Wow! Would you just look at this cover! I’m happy to share with you, this beautiful dark fantasy, In Solitudes Shadow by David Green. Read on for details and a chance to win a $25 Amazon e-Gift Card.
The Banished have returned, and they will have their revenge.
Zanna Alpenwood, a powerful mage, stands atop Solitude’s walls staring down at an army bent on invasion. Two hundred aged and forgotten Sparkers are all that stand between the Banished and the nation of Haltveldt.
With time running out, Zanna is forced to reach out to her estranged daughter, Calene, and set her on an impossible quest. In doing so Calene must decide between her masters and her own conscience, as she teams up with unlikely allies to forge their way over land and sea. Will they arrive in time to save the fortress of Solitude from destruction?
Only one thing is certain. Ruin is assured if Solitude falls.
The moon hid behind the highest rise of the Peaks of Eternity. Black clouds hung heavy in the sky. Zanna’s senses felt dull. They told her there should still have been rain. A storm with thunder and lightning. Instead, it felt as though the night held its breath. “Master?” Arlo asked, his voice subdued as he stared out over the walls. “Does the darkness scare you?”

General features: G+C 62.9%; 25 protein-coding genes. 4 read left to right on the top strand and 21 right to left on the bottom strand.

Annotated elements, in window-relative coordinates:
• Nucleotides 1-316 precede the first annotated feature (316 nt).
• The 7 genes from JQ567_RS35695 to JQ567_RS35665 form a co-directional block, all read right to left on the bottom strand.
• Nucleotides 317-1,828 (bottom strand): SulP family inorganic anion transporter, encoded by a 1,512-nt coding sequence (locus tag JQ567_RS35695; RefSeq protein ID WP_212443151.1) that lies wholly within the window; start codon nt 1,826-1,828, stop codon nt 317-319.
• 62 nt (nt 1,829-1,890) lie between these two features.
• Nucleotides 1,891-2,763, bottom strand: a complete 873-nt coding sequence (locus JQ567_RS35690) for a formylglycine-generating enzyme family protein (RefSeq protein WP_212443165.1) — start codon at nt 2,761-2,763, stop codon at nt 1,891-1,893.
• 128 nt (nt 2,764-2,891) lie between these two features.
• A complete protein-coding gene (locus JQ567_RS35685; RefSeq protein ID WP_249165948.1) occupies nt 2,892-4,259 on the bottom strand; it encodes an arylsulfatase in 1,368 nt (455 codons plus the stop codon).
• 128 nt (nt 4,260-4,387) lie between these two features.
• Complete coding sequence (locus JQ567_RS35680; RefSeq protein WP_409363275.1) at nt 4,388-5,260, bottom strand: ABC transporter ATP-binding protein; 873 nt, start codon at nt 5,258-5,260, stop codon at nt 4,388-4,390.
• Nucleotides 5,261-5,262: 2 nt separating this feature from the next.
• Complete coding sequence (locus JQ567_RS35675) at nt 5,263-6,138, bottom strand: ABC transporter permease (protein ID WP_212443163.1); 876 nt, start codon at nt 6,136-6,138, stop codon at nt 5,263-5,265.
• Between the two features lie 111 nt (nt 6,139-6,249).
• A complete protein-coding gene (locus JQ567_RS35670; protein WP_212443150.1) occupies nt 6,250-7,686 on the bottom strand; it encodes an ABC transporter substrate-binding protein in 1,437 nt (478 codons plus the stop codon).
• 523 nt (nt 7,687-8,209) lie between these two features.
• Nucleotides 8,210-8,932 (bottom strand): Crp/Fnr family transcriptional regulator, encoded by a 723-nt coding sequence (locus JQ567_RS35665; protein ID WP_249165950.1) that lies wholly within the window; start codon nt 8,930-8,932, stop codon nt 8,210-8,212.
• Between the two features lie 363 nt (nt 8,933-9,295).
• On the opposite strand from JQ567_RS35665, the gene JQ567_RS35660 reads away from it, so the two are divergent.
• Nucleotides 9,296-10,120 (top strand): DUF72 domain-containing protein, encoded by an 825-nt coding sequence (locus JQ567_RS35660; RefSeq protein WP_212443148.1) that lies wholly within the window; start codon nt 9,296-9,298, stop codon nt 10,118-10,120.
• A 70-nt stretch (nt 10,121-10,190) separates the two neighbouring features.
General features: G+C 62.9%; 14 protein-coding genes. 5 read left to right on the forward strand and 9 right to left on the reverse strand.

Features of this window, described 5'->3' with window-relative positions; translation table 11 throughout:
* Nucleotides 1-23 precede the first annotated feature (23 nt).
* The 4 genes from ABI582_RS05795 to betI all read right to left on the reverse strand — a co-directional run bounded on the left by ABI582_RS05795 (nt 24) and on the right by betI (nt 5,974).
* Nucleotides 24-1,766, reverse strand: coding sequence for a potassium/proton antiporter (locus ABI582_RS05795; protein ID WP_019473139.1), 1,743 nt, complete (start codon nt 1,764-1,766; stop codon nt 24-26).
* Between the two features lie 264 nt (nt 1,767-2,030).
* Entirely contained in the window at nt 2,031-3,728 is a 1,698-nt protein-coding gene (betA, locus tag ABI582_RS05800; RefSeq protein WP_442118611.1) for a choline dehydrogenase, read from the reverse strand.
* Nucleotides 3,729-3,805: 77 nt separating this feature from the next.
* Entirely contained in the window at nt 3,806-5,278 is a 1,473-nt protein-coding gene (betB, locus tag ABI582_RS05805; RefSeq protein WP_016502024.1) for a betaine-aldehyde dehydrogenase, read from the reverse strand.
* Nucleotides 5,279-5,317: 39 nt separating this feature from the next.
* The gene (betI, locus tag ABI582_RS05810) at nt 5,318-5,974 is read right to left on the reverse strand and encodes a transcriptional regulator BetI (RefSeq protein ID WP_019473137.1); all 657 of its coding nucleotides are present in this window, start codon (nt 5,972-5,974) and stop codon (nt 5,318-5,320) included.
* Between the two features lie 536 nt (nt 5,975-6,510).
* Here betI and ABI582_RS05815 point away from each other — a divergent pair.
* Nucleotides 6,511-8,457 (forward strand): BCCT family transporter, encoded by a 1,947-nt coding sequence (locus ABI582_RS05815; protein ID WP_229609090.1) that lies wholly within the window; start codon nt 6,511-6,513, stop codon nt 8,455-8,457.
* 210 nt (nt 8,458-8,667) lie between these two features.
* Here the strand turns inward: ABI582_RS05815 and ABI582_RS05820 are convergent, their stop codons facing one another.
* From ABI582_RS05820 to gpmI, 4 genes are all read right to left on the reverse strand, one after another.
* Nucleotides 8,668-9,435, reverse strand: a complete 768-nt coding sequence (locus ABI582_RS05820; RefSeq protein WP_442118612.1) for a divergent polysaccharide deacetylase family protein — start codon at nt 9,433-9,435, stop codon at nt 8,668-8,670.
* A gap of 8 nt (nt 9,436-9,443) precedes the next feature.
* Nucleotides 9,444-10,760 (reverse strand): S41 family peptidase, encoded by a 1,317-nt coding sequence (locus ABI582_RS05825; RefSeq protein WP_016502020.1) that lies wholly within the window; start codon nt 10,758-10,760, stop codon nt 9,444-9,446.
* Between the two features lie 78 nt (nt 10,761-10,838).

“You get used to it,” Zanna replied, putting an arm around his shoulders.
“No, I mean tonight. There’s something… odd.”Zanna glanced at him. She felt it too. The night held a strange quality. All too quiet, but a tense quivering underpinned the silence. Feeling eyes on her, shescanned the rampart and saw they were alone. At first, she thought it her imagination, but faint sounds drifted to her. The sound of whispers that lingered at the edge of her hearing.
“You’re right, Arlo,” she said, gazing across the ramparts. Lit braziers dotted the walls that ran a half-mile in each direction. She drew their flames inside her, the sensation thrilling her. Arlo’s eyes widened at the depth of her power. Zanna kept pulling fire into her, her limbs filling with warmth, heat, power. It made her feel alive, to the point she wanted to keep drawing, to not let go. A struggle every Sparker contended with.
“We need light.”
Quivering with energy and almost at her limit, Zanna lifted her hands to the skie sand unleashed a fountain of flame across the heavens, lighting up the plains for miles below them.